• We will also look to build on our existing strengths including engineering and advanced manufacturing through the adoption of AI, Automation and Machine Learning, construction to achieve Government house building targets and build major new infrastructure projects such as HS2 and West Midlands Freight Interchange, and advanced logistics with the ecommerce and online retail boom such as the recent announcement of ASOS’s decision to build a £90million distribution centre creating 2,000 jobs close to Cannock and Tamworth were jobs will be very much needed and Pets At Home in Stafford.


Local Initiatives

  • Staffordshire and Stoke-on-Trent businesses that have been turned down by other lenders can now apply to the Staffordshire and Stoke-on-Trent Business Loan Fund, supporting businesses to grow through affordable, unsecured loans from £10,000 to £50,000.
  • Applications for Staffordshire Means Back to Business Scheme business loans and grants remain open to small businesses in Staffordshire, including the Get Started and Grow Scheme.
  • Alongside this there is support available through the Growth Hub and we have our start-up schemes and the Staffordshire Jobs and Careers brokerage service.
  • The Staffordshire Business and Enterprise Network (SBEN) continues to support local businesses with the transition to Net Zero.
  • The County Council has been lobbying Government around the A50/A500 Growth Corridor.
  • An additional £30m is to be invested in maintaining and improving Staffordshire highways over the next two years.
  • Development of plots at i54 South Staffordshire underway.
  • To ensure residents have access to the support needed to find employment there are several employment and skills programmes which they can access including the Restart Scheme and skills bootcamps.


National Context

  • The Chancellor, Jeremy Hunt deliver his first Budget, with a clear focus on prompting those who have left their jobs to return to the workforce and boosting business investment.
  • The main announcements centred around:
    • Energy and the Green Economy including the extension of the Energy Price Guarantee and £20bn over next two decades on low-carbon energy projects, with a focus on carbon capture and storage.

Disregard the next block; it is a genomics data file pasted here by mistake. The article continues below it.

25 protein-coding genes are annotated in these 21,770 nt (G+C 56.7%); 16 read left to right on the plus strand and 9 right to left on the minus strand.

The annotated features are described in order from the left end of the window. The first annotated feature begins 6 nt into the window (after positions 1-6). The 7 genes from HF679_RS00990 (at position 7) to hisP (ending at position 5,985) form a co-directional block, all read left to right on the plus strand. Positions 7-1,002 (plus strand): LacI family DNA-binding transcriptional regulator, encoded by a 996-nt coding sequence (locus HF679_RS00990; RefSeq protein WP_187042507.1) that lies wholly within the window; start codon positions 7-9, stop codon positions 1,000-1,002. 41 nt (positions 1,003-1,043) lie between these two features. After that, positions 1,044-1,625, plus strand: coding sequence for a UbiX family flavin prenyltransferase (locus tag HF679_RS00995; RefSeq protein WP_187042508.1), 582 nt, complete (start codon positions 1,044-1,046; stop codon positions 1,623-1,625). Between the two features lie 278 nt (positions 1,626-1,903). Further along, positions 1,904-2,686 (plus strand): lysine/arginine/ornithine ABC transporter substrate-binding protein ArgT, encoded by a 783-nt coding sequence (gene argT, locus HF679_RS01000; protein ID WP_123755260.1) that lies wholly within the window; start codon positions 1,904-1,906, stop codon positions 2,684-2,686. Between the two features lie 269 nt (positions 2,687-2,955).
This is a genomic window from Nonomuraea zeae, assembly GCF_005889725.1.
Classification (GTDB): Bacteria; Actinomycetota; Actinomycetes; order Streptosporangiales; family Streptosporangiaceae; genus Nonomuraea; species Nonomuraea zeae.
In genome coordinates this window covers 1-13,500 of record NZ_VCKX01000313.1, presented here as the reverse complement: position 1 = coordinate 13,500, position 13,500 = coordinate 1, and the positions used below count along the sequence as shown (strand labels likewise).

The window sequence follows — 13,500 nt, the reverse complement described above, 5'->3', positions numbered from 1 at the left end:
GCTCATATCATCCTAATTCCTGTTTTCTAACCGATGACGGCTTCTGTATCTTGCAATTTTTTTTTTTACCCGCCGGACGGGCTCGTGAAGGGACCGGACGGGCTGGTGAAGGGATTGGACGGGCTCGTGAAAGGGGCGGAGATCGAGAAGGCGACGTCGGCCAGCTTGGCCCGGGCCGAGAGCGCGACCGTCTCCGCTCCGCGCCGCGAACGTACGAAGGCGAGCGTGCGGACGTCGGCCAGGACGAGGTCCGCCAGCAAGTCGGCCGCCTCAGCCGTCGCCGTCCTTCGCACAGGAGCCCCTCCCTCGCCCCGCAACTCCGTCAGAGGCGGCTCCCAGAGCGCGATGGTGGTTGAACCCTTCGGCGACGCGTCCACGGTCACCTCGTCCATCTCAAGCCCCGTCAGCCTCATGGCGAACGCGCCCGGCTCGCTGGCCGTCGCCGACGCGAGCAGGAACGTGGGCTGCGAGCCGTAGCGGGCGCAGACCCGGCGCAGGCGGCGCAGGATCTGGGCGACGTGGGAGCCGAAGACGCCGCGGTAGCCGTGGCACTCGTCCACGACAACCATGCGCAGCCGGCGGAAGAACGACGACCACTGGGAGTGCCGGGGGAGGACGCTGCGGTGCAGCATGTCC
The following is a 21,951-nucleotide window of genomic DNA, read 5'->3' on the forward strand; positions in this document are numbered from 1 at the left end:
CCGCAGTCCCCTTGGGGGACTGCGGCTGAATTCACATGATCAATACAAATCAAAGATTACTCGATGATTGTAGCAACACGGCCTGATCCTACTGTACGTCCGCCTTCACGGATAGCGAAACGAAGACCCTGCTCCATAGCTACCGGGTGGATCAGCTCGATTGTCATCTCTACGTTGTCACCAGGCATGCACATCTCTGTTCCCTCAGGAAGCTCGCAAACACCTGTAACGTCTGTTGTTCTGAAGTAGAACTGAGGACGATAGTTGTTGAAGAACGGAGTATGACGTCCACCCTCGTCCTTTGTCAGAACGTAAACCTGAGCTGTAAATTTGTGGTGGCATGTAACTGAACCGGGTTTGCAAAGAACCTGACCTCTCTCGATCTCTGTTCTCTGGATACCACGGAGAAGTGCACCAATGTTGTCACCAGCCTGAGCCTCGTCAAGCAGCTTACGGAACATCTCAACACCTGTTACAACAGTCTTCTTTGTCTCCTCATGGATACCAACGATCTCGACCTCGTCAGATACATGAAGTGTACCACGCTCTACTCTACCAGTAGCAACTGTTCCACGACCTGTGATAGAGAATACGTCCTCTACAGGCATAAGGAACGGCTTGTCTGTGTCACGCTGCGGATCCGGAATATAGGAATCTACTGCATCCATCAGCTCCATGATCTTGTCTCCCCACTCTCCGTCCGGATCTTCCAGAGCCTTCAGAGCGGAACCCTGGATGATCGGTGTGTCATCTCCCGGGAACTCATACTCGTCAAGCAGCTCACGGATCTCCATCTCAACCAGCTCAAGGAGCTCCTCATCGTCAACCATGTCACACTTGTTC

• Employment, Economic Activity and Skills including childcare support, keeping people in work and supporting people out-of-work back into the workforce.
    • Corporation tax, Investment Zones and tax breaks including increased corporation tax, investment support and investment zones, and simplification of international trade paperwork.


Cost of Living Crisis, Inflation and the War in Ukraine

  • Positively, Ofgem has reduced the energy price cap from £4,279 to £3,280 from 1 April reflecting the fall in wholesale energy prices and in further good news for households the Government will extend the Energy Price Guarantee for another three months keeping the cap on bills at £2,500 until the end of June.
  • There was a surprise rise in inflation in February with the rate increasing to 10.4 per cent in the year to February from 10.1 per cent in January.
  • To help control inflation the Bank of England has raised interest rates for an 11th consecutive time, from 4% to 4.25%, with the Bank stating that the UK was no longer heading into an immediate recession and that it was “much more hopeful” for the UK economy.
  • The real value of pay continues to fall, where after adjusting for rising prices, real terms pay fell by 3.2% year-on-year for total pay and by 2.4% for regular pay.
  • Although there have been ongoing strikes taking place over recent weeks including teachers, university lecturers, civil servants, junior doctors, London Underground drivers and BBC journalists, there are some encouraging signs that at least some of these may be close to a conclusion.